While tensions continued to boil in the United States with the outbreak of the civil war in 1861 on the horizon, those aiming to assist slaves in securing their freedom often used letter correspondences to plan escape routes and share elated stories of their successes. Such correspondences between abolitionists and members of the Underground Railroad provide contemporary researchers with incredibly detailed accounts of the escapes of fugitive slaves and the challenges facing them before, during, and after reaching freedom. The following letters, dated from 1850-1857, describe the various firsthand accounts of abolitionists William Still, Joseph Bustill and Thomas Garrett and their time with the Underground Railroad, including Still’s reunion with his long lost brother who was raised in slavery and a narrow escape by Garret with a group of fugitive slaves that led directly to Harriet Tubman’s parents’ rescue. Here are some of the correspondences from that time.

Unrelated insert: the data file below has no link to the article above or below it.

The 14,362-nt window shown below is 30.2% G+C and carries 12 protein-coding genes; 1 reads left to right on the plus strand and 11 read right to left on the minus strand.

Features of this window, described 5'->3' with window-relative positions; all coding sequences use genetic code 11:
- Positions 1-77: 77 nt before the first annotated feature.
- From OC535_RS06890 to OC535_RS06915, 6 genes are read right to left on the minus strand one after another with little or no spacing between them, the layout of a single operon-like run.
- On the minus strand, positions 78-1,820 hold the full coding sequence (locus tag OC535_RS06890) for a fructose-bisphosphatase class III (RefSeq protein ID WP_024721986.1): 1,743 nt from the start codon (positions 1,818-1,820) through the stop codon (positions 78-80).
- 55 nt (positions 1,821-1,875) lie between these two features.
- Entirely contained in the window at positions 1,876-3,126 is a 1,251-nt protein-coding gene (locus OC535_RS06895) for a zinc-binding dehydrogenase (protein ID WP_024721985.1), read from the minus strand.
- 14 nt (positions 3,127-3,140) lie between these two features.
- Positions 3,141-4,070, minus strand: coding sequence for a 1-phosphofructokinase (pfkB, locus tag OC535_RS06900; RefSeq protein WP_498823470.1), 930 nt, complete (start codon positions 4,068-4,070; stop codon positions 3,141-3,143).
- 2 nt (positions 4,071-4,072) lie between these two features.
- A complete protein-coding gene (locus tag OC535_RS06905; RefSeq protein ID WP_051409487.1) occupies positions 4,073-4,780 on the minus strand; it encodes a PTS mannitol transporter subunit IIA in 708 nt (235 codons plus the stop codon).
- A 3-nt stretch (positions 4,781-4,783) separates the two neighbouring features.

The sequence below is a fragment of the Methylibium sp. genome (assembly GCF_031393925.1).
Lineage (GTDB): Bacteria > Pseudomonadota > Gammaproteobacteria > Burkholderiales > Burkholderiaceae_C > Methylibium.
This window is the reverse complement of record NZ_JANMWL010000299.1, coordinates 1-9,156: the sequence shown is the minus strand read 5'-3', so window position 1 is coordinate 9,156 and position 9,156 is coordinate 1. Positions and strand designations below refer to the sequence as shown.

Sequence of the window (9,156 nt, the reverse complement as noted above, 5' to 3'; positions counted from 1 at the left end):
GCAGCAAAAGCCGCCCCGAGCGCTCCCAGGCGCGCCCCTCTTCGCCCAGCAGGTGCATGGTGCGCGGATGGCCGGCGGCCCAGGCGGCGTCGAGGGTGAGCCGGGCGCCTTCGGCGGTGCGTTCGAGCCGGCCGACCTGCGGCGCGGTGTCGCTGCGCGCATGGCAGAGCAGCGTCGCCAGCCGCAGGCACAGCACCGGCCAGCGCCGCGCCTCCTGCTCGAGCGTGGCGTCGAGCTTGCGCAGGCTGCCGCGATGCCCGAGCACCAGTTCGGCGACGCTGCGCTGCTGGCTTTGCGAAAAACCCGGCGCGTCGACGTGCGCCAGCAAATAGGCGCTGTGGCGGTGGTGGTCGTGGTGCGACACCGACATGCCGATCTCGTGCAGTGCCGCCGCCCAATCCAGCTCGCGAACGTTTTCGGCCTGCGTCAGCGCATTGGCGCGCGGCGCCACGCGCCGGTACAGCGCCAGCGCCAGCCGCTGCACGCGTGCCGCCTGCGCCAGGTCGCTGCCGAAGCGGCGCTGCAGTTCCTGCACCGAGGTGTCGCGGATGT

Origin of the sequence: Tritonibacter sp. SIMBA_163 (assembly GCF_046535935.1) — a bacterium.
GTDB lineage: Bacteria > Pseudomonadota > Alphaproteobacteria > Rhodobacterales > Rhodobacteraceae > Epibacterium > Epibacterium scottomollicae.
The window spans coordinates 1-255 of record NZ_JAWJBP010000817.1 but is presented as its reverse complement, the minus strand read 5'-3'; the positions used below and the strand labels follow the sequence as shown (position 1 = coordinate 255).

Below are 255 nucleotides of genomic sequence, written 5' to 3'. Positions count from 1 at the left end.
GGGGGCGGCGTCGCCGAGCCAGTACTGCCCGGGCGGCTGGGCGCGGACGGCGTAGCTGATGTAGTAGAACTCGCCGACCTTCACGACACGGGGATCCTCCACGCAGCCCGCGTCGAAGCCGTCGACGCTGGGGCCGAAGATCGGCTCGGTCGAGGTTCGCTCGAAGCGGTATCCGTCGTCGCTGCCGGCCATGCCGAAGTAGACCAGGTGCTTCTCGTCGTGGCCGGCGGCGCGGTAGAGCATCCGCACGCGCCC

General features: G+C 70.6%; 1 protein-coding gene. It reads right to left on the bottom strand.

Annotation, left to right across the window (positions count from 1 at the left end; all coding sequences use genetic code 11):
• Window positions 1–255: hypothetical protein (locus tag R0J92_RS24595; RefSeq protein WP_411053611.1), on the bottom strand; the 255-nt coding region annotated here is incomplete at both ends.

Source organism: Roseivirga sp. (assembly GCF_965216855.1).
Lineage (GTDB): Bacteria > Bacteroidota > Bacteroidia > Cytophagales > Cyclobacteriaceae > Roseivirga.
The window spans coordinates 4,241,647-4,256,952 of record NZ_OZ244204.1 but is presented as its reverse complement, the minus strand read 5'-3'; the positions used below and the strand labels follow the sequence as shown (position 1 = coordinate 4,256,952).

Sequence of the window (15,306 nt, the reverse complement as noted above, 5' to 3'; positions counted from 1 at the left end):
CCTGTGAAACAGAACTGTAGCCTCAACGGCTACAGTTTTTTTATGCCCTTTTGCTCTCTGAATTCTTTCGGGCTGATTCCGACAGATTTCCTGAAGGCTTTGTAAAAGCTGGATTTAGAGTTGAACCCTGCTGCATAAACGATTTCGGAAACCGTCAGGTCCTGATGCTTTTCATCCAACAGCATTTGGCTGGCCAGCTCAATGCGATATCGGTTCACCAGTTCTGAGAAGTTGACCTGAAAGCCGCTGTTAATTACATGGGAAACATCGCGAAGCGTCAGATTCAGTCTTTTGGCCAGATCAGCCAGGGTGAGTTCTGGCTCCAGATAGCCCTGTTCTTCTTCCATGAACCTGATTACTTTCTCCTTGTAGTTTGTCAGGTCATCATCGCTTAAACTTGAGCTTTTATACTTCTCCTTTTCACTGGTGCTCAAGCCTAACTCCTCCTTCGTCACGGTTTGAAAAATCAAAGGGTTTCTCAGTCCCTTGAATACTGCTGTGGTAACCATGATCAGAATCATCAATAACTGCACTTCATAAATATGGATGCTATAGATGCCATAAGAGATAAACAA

Featured image credit: Photo, ink, pen and string HD photo by Joanna Kosinska. CC0 Public Domain via Unsplash.
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